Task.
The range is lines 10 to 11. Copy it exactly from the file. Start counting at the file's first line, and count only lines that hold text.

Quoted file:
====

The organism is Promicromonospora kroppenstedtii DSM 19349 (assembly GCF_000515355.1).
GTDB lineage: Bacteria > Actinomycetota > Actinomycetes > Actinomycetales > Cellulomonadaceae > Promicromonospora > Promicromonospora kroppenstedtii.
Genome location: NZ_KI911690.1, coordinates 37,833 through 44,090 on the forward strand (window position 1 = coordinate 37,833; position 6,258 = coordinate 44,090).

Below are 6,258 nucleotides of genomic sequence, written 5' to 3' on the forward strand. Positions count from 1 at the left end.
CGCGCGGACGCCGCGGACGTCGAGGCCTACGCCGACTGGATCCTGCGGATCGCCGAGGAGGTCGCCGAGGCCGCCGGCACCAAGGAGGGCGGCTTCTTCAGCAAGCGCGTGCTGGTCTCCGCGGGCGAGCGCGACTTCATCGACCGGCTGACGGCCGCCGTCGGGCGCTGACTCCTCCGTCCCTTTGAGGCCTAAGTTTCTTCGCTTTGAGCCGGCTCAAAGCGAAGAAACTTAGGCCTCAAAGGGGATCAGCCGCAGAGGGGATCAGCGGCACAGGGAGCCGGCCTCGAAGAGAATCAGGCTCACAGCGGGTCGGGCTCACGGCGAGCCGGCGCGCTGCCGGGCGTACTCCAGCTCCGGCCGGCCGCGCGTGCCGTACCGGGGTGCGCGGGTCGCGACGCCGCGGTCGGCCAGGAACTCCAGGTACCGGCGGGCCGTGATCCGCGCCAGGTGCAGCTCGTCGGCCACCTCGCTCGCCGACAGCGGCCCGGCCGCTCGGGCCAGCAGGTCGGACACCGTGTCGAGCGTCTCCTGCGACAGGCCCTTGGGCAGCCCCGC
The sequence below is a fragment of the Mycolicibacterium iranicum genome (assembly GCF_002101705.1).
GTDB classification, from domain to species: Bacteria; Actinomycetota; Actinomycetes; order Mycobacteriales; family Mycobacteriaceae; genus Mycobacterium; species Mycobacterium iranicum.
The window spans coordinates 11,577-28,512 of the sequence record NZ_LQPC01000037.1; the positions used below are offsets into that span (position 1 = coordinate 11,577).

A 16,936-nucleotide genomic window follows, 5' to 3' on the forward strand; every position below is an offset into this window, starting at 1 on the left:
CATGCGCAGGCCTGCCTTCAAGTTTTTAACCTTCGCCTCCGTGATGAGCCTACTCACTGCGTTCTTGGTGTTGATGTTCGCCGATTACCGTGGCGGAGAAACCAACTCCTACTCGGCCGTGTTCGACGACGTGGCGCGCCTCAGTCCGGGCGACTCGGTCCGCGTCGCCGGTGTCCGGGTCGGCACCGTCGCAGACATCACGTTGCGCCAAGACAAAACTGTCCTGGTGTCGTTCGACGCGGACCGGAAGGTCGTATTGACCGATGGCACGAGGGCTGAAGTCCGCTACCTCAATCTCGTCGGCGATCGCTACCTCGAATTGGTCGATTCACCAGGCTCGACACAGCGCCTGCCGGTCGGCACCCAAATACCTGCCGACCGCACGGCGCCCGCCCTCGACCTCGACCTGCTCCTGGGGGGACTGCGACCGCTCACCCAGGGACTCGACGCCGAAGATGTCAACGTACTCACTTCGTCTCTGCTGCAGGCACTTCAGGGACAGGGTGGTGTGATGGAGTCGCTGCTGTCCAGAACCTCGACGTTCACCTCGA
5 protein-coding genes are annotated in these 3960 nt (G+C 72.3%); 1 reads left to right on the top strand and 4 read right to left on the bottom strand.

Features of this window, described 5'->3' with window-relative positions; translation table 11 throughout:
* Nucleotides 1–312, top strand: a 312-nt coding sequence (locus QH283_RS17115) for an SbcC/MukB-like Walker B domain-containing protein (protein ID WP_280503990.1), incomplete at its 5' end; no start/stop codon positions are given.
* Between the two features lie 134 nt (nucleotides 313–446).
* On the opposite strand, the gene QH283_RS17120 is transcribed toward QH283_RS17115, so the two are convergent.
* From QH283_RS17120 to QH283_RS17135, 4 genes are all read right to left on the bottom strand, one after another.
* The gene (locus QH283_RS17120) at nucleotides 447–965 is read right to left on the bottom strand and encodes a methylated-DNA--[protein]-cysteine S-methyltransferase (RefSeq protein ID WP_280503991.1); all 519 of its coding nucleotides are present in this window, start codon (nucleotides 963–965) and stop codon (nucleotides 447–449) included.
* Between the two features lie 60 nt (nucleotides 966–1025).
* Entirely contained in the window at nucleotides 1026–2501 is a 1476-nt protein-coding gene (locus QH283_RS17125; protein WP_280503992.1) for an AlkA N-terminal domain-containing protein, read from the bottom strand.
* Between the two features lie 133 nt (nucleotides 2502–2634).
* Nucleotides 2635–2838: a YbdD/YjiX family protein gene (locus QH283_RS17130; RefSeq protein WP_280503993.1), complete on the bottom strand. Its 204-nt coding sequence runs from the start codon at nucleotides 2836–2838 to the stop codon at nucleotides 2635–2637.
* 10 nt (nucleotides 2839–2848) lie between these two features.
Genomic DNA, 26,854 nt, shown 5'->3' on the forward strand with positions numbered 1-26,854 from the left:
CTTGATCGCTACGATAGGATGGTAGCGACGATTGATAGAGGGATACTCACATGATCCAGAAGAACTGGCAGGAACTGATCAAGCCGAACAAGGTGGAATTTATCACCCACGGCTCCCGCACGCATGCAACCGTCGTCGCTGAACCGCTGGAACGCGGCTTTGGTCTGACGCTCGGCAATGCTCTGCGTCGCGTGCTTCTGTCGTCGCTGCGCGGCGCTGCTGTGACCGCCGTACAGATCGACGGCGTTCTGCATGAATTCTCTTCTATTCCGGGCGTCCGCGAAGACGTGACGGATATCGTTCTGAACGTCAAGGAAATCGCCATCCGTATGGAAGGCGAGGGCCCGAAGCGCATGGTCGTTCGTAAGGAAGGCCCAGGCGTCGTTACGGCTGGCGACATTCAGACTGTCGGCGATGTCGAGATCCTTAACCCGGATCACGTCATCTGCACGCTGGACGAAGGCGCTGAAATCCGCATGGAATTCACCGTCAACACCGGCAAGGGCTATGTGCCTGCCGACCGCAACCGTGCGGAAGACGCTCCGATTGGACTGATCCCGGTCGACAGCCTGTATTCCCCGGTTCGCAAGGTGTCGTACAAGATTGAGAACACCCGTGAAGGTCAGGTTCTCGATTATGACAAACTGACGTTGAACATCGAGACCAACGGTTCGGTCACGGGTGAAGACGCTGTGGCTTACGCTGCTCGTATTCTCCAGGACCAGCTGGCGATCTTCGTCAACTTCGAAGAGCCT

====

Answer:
CATGCGCAGGCCTGCCTTCAAGTTTTTAACCTTCGCCTCCGTGATGAGCCTACTCACTGCGTTCTTGGTGTTGATGTTCGCCGATTACCGTGGCGGAGAAACCAACTCCTACTCGGCCGTGTTCGACGACGTGGCGCGCCTCAGTCCGGGCGACTCGGTCCGCGTCGCCGGTGTCCGGGTCGGCACCGTCGCAGACATCACGTTGCGCCAAGACAAAACTGTCCTGGTGTCGTTCGACGCGGACCGGAAGGTCGTATTGACCGATGGCACGAGGGCTGAAGTCCGCTACCTCAATCTCGTCGGCGATCGCTACCTCGAATTGGTCGATTCACCAGGCTCGACACAGCGCCTGCCGGTCGGCACCCAAATACCTGCCGACCGCACGGCGCCCGCCCTCGACCTCGACCTGCTCCTGGGGGGACTGCGACCGCTCACCCAGGGACTCGACGCCGAAGATGTCAACGTACTCACTTCGTCTCTGCTGCAGGCACTTCAGGGACAGGGTGGTGTGATGGAGTCGCTGCTGTCCAGAACCTCGACGTTCACCTCGA
5 protein-coding genes are annotated in these 3960 nt (G+C 72.3%); 1 reads left to right on the top strand and 4 read right to left on the bottom strand.